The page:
DUBAI, March 12 (Reuters) - Qatar's stock market rose sharply in early trade on Monday because of a jump by Qatar National Bank, after the bank said it would raise its ceiling for foreign ownership. Most other Gulf bourses were also firm.
The Qatari stock index climbed 2.3 percent as QNB, the Middle East's biggest bank, rocketed 7.3 percent; it was the market's most heavily traded stock.
QNB, in which the government is by far the biggest shareholder, said it would recommend to shareholders increasing its non-Qatari ownership ceiling to 49 percent of capital from 25 percent.
This may have little immediate impact on ownership; at present, foreign and GCC investors own only 7.2 percent of QNB, exchange data shows. But investors welcomed the news as a sign that authorities were willing to relax rules to bring more foreign money into the market.
Shares in some other government-affiliated Qatari companies with 25 percent foreign ownership limits also surged on hopes they might take the same action. Industries Qatar added 2.7 percent and Qatar International Islamic Bank rose 1.8 percent.
In Saudi Arabia, the index gained 0.8 percent in the first 45 minutes on the back of strong petrochemical stocks. The biggest, Saudi Basic Industries, added 1.2 percent and Saudi Industrial Investment Group, which had jumped 9.9 percent on Sunday after reporting annual profit increased more than ten-fold, rose a further 7.5 percent.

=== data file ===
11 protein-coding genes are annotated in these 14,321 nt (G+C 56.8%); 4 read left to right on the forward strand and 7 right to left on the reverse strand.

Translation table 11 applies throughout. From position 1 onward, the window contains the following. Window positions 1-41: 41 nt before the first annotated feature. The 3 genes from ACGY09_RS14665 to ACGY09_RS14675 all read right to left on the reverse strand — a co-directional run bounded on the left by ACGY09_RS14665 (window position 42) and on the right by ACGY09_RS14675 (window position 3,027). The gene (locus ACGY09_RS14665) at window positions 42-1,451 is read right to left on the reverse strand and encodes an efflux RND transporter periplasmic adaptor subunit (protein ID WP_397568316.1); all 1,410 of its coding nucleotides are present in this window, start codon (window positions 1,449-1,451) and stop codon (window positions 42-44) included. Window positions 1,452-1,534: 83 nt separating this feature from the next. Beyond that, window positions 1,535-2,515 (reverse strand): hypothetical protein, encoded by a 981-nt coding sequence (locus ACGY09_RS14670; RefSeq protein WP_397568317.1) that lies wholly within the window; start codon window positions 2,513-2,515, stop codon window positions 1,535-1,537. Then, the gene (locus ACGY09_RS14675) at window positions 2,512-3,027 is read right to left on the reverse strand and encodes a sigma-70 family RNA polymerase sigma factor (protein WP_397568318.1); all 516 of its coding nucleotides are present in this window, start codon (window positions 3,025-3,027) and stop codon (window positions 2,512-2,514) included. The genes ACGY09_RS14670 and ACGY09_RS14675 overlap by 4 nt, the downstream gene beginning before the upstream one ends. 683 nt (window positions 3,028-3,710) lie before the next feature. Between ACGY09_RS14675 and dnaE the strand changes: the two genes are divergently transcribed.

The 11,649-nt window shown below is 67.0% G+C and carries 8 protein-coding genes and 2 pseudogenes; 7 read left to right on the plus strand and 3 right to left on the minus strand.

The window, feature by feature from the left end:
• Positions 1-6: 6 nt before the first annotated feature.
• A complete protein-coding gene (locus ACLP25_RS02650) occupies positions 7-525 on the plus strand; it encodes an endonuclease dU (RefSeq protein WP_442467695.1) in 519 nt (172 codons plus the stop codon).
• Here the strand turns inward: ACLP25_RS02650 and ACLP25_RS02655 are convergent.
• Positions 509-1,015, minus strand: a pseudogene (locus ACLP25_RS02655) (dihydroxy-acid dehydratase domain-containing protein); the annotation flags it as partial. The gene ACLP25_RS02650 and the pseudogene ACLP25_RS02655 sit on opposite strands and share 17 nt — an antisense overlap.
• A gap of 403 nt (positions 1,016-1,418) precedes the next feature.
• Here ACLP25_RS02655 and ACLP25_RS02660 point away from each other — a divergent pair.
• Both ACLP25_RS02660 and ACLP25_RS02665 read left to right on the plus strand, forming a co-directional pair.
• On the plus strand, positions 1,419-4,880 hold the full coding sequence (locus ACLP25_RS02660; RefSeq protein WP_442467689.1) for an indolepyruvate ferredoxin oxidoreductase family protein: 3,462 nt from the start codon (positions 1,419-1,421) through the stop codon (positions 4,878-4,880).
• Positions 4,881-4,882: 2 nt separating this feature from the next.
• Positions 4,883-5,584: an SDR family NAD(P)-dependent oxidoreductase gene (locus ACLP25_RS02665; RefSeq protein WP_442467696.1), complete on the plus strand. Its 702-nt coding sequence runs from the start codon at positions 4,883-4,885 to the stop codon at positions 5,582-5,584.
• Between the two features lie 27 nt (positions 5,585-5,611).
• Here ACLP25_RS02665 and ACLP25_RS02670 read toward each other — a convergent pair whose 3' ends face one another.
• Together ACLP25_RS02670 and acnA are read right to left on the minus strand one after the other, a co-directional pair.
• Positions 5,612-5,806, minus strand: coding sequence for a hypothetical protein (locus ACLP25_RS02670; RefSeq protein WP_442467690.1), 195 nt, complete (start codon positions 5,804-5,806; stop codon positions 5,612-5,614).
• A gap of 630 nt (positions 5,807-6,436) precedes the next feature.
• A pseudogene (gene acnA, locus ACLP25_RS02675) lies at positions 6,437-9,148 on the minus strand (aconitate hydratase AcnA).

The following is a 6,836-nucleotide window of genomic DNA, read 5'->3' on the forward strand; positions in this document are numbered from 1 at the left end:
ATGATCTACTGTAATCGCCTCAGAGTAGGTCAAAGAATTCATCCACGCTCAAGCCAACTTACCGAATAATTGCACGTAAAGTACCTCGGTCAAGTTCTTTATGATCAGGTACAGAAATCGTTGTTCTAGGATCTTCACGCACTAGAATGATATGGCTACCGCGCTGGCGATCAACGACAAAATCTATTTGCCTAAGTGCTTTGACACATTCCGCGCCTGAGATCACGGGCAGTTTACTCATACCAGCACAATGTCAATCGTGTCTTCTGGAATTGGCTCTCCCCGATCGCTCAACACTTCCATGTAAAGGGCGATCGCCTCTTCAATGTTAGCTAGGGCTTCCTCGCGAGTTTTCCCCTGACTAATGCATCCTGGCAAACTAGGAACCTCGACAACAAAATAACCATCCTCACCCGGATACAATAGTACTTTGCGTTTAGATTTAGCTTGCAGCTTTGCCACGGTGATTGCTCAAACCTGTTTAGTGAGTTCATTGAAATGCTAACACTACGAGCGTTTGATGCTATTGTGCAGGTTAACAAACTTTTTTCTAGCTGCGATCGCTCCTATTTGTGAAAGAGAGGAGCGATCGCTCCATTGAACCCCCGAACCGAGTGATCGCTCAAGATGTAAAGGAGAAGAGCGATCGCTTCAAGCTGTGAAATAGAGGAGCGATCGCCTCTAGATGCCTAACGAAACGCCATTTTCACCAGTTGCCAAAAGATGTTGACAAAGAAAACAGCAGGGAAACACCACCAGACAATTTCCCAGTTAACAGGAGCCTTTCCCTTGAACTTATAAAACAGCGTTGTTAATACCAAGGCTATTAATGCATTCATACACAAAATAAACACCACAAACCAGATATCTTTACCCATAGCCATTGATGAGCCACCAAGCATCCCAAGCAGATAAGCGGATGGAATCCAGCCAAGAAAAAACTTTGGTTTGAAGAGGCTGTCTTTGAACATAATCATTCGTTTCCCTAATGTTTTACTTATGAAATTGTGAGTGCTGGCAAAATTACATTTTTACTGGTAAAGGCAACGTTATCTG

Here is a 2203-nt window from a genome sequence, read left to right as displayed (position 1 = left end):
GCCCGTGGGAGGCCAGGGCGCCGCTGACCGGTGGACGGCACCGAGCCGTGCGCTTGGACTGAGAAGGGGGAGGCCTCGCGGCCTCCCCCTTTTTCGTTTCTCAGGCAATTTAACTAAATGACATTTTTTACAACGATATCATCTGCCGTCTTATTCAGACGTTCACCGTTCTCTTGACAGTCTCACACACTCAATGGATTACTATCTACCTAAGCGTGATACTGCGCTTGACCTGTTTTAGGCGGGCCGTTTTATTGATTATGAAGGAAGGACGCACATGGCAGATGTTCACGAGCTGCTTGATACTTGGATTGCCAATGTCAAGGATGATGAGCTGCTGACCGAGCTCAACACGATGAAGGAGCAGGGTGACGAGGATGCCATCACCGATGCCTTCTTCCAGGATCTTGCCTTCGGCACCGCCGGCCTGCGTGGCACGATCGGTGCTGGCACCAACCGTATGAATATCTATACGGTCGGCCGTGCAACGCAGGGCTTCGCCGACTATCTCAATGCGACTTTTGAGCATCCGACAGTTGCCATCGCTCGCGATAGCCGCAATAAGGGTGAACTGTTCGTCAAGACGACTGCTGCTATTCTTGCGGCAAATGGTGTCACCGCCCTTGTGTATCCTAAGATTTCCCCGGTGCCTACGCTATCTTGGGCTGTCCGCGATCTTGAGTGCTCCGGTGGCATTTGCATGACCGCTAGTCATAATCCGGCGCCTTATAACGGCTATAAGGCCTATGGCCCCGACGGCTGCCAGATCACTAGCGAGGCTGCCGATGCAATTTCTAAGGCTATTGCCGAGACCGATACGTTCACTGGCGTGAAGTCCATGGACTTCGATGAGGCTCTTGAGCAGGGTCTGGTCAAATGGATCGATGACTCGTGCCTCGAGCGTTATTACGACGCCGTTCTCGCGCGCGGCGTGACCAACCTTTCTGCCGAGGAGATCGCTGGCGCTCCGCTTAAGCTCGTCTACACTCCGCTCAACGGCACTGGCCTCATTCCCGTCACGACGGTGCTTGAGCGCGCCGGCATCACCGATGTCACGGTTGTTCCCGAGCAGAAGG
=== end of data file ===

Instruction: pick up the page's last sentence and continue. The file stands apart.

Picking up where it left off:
Exchange data released after the close on Sunday showed foreign investors were net buyers of Saudi stocks last week to the tune of $115 million, as they positioned for expected decisions by equity index compilers in the next few months to upgrade Riyadh to emerging market status.
Dubai's index edged up 0.3 percent as Emirates NBD , which had soared 13.6 percent on Sunday, added a further 4.5 percent.
The emirate's biggest bank said on Sunday that it would ask shareholders to approve a capital increase through the issuance of up to 7.35 billion dirhams ($2.0 billion) of new shares; analysts think this will mean raising ENBD's 5 percent ceiling for foreign ownership. (Reporting by Andrew Torchia, editing by Louise Heavens)